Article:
Ron Perelman, tanned, buff, and sporting a Bruce Willis–like buzz cut, is lounging in one of the plush armchairs -- feet thrust over one side -- in his living room–cum–office at his townhouse on East 62nd Street. He is tieless, with his rolled-up sleeves revealing his surprisingly ripped forearms. There is no cigar. He is chugging mineral water by the bottle and talking about Citigroup and the 40 million shares that he now owns. "Citigroup is one of the great financial-services companies in the world. Unbelievable earnings power," he exudes. "And I think it is a grossly undervalued company."
There was a time not so long ago when such words from Perelman would send Fortune 500 CEOs running for cover. To a large extent, Perelman defined the term corporate raider. Revlon succumbed to his advances in 1985 -- the original hostile takeover. Gillette and Salomon Brothers were also Perelman targets. But not now: Citigroup chairman and CEO Sandy Weill should rest easy. Perelman calls himself a very passive shareholder. "I have no desire or intention to ask for a board seat," he says. "It was not part of the deal."
But surely if Sandy himself asked, he would consider a seat. The Citigroup board is by far the most prestigious on the Street. And it's not as if he would be a stranger. Skadden Arps's Kenny Bialkin, Sandy's personal M&A lawyer, is a pal. Revlon board member Vernon Jordan's wife, Ann Dibble Jordan, is also a Citigroup board member. Bob Rubin he knows from Rubin's time at the Goldman Sachs arbitrage desk in the go-go eighties. "Yeah, I'd consider it," he rasps. "But I don't see why he'd ask me. Sandy seems to be doing fine without me."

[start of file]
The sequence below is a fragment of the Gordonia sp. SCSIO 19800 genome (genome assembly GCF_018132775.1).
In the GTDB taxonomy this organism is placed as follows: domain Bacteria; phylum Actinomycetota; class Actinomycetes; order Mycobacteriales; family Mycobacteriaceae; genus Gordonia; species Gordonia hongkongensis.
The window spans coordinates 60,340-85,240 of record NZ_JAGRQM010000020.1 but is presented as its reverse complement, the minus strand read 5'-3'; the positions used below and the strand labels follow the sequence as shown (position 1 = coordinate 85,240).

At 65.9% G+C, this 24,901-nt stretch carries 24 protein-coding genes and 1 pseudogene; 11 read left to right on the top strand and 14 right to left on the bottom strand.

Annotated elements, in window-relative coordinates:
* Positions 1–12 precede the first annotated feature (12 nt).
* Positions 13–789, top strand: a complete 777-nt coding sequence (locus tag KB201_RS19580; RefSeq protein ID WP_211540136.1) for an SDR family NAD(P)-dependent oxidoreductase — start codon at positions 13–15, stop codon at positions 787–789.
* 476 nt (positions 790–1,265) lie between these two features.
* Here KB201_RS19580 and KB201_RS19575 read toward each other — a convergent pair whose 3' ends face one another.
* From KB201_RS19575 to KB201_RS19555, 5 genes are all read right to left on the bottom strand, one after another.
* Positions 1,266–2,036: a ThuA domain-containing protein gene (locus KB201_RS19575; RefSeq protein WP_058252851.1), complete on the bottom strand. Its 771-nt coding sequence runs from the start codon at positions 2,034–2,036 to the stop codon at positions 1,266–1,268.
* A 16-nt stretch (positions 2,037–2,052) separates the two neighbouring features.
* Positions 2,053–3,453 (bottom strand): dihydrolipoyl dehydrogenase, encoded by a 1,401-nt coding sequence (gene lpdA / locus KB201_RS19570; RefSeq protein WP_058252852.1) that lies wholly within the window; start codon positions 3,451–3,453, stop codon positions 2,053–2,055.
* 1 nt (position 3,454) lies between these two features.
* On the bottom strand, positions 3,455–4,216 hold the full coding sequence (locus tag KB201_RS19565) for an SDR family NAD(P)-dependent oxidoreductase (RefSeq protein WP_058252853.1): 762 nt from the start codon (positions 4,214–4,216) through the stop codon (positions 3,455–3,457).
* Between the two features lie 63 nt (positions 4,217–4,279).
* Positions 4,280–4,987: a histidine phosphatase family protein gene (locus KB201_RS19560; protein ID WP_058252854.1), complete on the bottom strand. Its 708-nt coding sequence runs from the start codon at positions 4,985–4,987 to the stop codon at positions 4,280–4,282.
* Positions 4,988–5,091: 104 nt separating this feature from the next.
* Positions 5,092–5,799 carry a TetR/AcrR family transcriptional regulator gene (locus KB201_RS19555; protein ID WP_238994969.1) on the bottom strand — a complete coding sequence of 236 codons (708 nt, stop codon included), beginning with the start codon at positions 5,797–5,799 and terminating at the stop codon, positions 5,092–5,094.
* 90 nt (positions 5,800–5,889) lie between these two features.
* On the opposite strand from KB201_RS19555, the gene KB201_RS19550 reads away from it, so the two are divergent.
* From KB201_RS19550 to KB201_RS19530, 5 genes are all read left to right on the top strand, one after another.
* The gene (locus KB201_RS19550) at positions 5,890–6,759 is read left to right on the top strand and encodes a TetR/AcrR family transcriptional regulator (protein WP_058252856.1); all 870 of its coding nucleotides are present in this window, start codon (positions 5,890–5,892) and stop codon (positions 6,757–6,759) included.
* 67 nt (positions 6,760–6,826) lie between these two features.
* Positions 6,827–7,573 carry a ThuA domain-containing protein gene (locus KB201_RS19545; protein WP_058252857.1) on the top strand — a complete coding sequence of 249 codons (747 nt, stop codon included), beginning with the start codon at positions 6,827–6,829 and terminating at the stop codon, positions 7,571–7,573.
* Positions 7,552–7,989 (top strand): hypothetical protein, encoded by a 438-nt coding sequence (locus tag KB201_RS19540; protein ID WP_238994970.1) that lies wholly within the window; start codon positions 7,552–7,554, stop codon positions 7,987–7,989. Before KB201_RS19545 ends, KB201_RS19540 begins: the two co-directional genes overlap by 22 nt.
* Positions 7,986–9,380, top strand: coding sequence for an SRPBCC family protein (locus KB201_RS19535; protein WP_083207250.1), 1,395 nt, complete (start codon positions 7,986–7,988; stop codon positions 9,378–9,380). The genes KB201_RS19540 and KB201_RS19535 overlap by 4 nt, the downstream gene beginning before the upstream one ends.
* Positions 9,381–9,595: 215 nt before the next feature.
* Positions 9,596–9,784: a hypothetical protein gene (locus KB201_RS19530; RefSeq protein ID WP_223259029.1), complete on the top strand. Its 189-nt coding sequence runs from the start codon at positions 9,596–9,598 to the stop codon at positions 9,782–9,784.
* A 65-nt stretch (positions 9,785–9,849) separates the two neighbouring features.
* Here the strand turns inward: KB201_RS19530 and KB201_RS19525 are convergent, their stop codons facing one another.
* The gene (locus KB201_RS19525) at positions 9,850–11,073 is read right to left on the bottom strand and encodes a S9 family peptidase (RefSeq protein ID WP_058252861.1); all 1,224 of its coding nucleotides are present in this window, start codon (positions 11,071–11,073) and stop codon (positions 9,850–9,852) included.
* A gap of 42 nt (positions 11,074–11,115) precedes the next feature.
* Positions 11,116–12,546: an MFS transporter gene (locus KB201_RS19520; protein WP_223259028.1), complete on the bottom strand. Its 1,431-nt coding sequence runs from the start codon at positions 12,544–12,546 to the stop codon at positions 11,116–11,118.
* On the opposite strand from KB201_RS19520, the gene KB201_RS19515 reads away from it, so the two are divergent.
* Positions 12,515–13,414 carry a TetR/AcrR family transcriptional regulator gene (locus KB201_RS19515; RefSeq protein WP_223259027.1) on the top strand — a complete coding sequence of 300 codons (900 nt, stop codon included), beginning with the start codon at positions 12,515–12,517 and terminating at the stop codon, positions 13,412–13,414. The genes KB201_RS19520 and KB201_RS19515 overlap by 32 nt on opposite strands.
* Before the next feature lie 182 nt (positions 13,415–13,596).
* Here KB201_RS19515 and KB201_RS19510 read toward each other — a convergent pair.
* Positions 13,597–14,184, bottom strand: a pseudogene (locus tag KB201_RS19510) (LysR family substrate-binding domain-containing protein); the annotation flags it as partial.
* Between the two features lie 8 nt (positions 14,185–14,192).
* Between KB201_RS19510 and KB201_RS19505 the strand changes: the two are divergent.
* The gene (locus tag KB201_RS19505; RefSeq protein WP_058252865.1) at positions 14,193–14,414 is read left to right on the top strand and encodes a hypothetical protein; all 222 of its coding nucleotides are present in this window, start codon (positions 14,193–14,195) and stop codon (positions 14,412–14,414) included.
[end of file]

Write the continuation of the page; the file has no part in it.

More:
Indeed. While Perelman is essentially a somewhat-worse-for-wear-financially, eighties-era takeover artist, hobbled by his billions in debt and his endless "Page Six" dramas, Weill presides grandly over his Citigroup kingdom -- his star-studded board firmly in his pocket. Nevertheless, Perelman's latest gambit does have a certain time-warpy feel to it. By selling his 32 percent stake in Golden State Bancorp, a chain of sleepy California banks, to Citigroup, Perelman is set to net almost $2 billion -- $1.3 billion of which (40 million shares) he will take in Citigroup stock. Talk about tantalizing little facts. All of a sudden, Perelman's Citigroup stake will dwarf Weill's 32.5 million shares and make Perelman the largest individual shareholder in Citigroup this side of Saudi Arabia's Prince al-Waleed bin Talal.
That said, Felix Rohatyn is surely not cutting short his summer vacation to plot defensive tactics with Sandy. But this much is true: In the perhaps anxious mind of Ron Perelman, he is a player again, and not a moment too soon. Hundreds of millions of Perelman dollars have evaporated in such high-profile bankruptcies as Marvel Comics and Sunbeam (though Perelman wasn't the only one Al Dunlop took to the cleaners). And Revlon, the company that he paid $1.8 billion for in 1985, is now worth $200 million and this August had its debt downgraded to bordering on junk status.
Most recently, his latest plan to direct moneys from long-suffering shareholders to his own coffers has come up short. After more than a year in court, he rescinded his much-derided attempt to get one of his downtrodden companies, M&F Worldwide, to pay him $128 million, or $17.50 per share (four times the actual market price), for his stake in Panavision, another down-on-its-luck entity he controls. His net worth, $6 billion just a few years ago, is now said to be around $4 billion and consists largely of his Citigroup investment -- arguably the best bet that Perelman has ever made.
The story goes like this. In 1988, Perelman paid $314 million to the federal government for five beaten-down thrifts in the wilds of Texas. It was the tail end of the S&L crisis, and regulators were offering all sorts of inducements to clear their books of these struggling institutions. So Perelman got these banks, packaged together and called First Gibraltar, free of their bad loans. Even sweeter was the $2.7 billion in net operating losses that he still uses to shield income at MacAndrews & Forbes, the holding company for all his investments. He hired a local bank wizard, Gerald C. Ford, to run his banks for him, and in 1993, he and Ford sold out for a billion dollars. "It was a spectacular deal," he says with a faraway look. "It was a guaranteed balance sheet and a guaranteed P&L."